Researchers at University of California San Diego School of Medicine, in collaboration with the American Academy of Allergy Asthma and Immunology (AAAAI), will continue a national study to evaluate safety of COVID-19 vaccinations during pregnancy.
This continuation is made possible by a $10 million, four-year grant.
“Pregnant people are considered a priority population for COVID-19 vaccination. However, only about a third of pregnant persons have chosen vaccination,” said Dr. Christina Chambers, principal investigator on the Vaccines and Medications in Pregnancy Surveillance System (VAMPSS) coordinated by AAAAI, professor of pediatrics at UC San Diego School of Medicine, and director of the Organization of Teratology Information Specialists (OTIS) MotherToBaby Pregnancy Studies.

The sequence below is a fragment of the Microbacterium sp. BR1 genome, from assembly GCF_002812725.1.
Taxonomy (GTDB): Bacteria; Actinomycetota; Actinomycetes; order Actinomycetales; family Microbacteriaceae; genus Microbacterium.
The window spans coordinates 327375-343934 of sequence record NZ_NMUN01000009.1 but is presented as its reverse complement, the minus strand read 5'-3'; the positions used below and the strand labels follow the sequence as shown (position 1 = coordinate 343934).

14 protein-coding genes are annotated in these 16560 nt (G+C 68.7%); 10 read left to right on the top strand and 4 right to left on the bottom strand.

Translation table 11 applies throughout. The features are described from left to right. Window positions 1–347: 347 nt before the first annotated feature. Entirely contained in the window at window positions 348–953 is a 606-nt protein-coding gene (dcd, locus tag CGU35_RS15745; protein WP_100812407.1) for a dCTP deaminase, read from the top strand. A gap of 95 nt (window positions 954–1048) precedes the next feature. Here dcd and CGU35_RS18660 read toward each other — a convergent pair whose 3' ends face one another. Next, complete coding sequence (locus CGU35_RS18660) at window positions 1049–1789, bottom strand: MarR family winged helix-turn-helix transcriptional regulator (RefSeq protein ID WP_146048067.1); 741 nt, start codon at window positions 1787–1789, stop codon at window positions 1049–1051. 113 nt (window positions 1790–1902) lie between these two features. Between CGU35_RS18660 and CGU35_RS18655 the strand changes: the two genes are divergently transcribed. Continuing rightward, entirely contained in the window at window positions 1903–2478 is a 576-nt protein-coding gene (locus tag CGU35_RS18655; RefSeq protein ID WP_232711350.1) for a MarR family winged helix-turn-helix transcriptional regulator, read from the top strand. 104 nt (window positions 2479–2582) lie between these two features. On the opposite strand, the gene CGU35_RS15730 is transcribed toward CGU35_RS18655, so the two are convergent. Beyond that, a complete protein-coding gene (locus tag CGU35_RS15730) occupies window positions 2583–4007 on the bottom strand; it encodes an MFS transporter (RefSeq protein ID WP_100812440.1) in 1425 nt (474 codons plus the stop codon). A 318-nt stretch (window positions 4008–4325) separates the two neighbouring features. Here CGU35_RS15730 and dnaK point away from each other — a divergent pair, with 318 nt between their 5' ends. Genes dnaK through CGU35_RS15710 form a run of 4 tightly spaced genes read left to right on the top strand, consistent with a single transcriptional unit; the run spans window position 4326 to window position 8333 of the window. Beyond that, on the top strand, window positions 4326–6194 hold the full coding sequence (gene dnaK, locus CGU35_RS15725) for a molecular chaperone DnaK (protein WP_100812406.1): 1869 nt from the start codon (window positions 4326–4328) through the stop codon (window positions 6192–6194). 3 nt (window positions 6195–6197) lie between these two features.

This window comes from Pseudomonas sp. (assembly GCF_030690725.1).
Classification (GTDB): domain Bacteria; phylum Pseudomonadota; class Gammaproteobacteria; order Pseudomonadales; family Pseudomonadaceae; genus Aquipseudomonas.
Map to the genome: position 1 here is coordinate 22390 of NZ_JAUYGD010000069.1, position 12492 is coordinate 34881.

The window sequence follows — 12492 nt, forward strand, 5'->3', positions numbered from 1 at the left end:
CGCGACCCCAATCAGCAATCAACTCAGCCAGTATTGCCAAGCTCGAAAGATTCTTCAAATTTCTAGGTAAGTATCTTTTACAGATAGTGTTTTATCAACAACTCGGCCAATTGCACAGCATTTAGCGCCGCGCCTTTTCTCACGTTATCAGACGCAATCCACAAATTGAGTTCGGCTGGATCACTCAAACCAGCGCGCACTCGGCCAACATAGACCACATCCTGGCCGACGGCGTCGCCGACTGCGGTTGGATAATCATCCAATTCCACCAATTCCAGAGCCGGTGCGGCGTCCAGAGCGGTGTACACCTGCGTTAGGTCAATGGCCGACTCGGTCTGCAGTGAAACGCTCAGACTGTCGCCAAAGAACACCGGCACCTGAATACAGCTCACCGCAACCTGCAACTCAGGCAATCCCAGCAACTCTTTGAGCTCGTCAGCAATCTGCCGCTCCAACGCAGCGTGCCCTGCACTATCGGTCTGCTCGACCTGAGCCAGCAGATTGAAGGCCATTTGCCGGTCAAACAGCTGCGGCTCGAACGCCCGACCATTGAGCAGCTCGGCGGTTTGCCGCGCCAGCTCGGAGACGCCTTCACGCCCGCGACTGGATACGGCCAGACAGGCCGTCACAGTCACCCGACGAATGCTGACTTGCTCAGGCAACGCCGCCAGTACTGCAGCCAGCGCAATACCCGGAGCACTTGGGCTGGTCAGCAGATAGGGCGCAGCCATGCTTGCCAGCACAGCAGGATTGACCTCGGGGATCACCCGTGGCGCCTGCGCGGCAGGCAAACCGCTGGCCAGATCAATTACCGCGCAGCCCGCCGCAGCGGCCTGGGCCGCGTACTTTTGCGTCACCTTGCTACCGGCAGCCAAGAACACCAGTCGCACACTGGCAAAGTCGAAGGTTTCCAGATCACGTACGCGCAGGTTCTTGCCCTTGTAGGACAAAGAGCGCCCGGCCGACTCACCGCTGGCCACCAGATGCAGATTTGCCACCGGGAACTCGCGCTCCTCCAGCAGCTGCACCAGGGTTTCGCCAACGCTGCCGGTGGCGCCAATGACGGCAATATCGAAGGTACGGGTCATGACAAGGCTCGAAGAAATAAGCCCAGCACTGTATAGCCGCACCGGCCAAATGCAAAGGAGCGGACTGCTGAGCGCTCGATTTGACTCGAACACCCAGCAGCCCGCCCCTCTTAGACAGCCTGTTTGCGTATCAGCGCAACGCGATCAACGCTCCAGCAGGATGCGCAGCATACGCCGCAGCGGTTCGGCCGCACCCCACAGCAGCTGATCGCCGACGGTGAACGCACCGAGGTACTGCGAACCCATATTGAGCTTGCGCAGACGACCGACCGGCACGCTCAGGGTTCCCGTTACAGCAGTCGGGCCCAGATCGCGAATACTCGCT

“As pregnant persons were not included in the original clinical trials for COVID-19 vaccinations, there is a critical need to do this work to help provide concrete information about the safety and benefits of these vaccines for both mother and baby,” Chambers said.
Research has found that pregnant people are particularly vulnerable to SARS-CoV-2 infection and at higher risk of developing a more serious or complicated disease course, including approximately a 70% increased risk of death. Infection in pregnancy also increases the risk for preterm delivery and other adverse pregnancy outcomes, including stillbirth.
The study will continue enrolling pregnant people through 2024. Final results are expected in 2026.